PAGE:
With October 31 rolling around, tales of Halloween horrors cannot be far behind. While I am not an expert on this subject, I know enough to point out that the vast majority of these horror stories (which usually involve candy being poisoned or apples with pins or razor blades inserted into them – the latter famously depicted in a scene of a young trick-or-treater going to an emergency room in 1981’s Halloween II, seen at top) are urban legends.
To be clear, the fact that something is a legend does not mean it has no basis in reality. (For example, King Arthur is a legendary figure, but he probably existed, even if he didn’t do all the things described by Thomas Mallory and T.H. White.) According to Jan Brunvand, who popularized the notion of “urban legends” with his books on the subject, a legend is a story that is repeated as fact, with variations.
Tales of poisoned candy and razor blade-apples are told all across the country as having happened to different people in different places at different times, but a search through newspapers and Internet databases will reveal few if any examples to back up these stories.
Your best online source to get to the bottom of these tales is www.snopes.com, which has a section devoted to Halloween. The two key entries that interest us here are the ones on poisonings and tampering.
Basically, the bottom line conclusion drawn by Barbara Mikkelson at Snopes is: “I’ve yet to find evidence of a genuine Halloween poisoning,” by which she means randomly handing out poisoned treats to trick-or-treaters. Unfortunately, there has been at least one case wherein a father poisoned his son and tried to blame it on Halloween candy.
Mikkelson comes to a slightly different conclusion regarding tampering (i.e., inserting painful objects into apples or other treats). This has happened on some occasions; apparently, however, in the vast majority of cases the alleged victim was actually the perpetrator. In other words, a kid shows a half-eaten apple to his parents, with a razor blade sticking out; the parents go ballistic, thinking some sicko is trying to harm the neighborhood children; then it turns out the kid himself put the razor blade into the apple as a prank to scare his parents.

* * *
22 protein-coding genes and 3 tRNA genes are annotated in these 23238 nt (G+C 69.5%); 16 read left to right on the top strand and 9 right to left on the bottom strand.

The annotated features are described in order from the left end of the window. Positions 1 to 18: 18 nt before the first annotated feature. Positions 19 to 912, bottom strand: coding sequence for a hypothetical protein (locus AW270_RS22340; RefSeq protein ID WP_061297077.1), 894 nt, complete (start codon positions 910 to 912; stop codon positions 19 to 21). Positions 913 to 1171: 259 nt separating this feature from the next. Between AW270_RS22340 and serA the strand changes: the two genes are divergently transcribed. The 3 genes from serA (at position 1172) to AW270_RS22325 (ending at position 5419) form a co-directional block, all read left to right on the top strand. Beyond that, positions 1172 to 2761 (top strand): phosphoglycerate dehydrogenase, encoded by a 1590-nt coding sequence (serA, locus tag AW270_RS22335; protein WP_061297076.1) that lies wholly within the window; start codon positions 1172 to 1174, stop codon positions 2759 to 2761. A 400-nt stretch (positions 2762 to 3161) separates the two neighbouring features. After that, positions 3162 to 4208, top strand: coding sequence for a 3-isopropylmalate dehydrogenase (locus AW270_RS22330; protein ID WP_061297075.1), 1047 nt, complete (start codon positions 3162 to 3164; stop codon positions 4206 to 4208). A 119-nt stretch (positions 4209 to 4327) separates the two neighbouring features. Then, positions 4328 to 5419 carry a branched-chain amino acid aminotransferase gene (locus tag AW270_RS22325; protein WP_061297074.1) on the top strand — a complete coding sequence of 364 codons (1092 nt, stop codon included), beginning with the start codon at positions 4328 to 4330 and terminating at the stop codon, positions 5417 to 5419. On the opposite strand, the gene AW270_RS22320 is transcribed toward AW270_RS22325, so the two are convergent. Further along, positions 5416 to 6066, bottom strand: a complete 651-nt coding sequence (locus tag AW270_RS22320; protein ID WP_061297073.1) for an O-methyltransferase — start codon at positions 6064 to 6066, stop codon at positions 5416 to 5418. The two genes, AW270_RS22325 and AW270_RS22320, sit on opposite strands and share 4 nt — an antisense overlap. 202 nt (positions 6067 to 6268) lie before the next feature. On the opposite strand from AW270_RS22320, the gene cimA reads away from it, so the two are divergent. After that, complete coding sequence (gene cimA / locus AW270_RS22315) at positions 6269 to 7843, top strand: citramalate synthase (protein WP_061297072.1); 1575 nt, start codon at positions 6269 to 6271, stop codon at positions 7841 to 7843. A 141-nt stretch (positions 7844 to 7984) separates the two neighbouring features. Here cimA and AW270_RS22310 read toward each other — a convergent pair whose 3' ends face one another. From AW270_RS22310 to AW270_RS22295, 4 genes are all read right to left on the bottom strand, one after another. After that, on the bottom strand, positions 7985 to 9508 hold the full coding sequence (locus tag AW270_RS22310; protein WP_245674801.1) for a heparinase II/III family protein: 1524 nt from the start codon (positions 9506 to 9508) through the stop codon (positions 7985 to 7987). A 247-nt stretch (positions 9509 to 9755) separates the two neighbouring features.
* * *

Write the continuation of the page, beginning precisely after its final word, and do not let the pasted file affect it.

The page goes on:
Mikkelson makes one other important distinction: pranks like pins and needles are meant to scare and even harm, but they are not meant to kill. Despite frequent reports of this kind of tampering, actual injuries seldom occur. The few injuries that have been reported seldom require medical attention; the most Mikkelson can turn up (second-hand) is one woman who needed a few stitches.
Again, to re-emphasize my point at the beginning of this post, the fact that these stories are often exaggerated does not mean they are always false. But it is important to keep in mind that when we think of “Halloween being ruined by evil pranksters,” what’s really happened is that a handful of incidents has been blown up by the media until it appears like a nationwide epidemic.
Pranks, sometimes wicked ones (like pretending to have received a razor blade from a neighbor), are part of Halloween. Attempts to murder innocent trick-or-treaters at random are practically non-existent.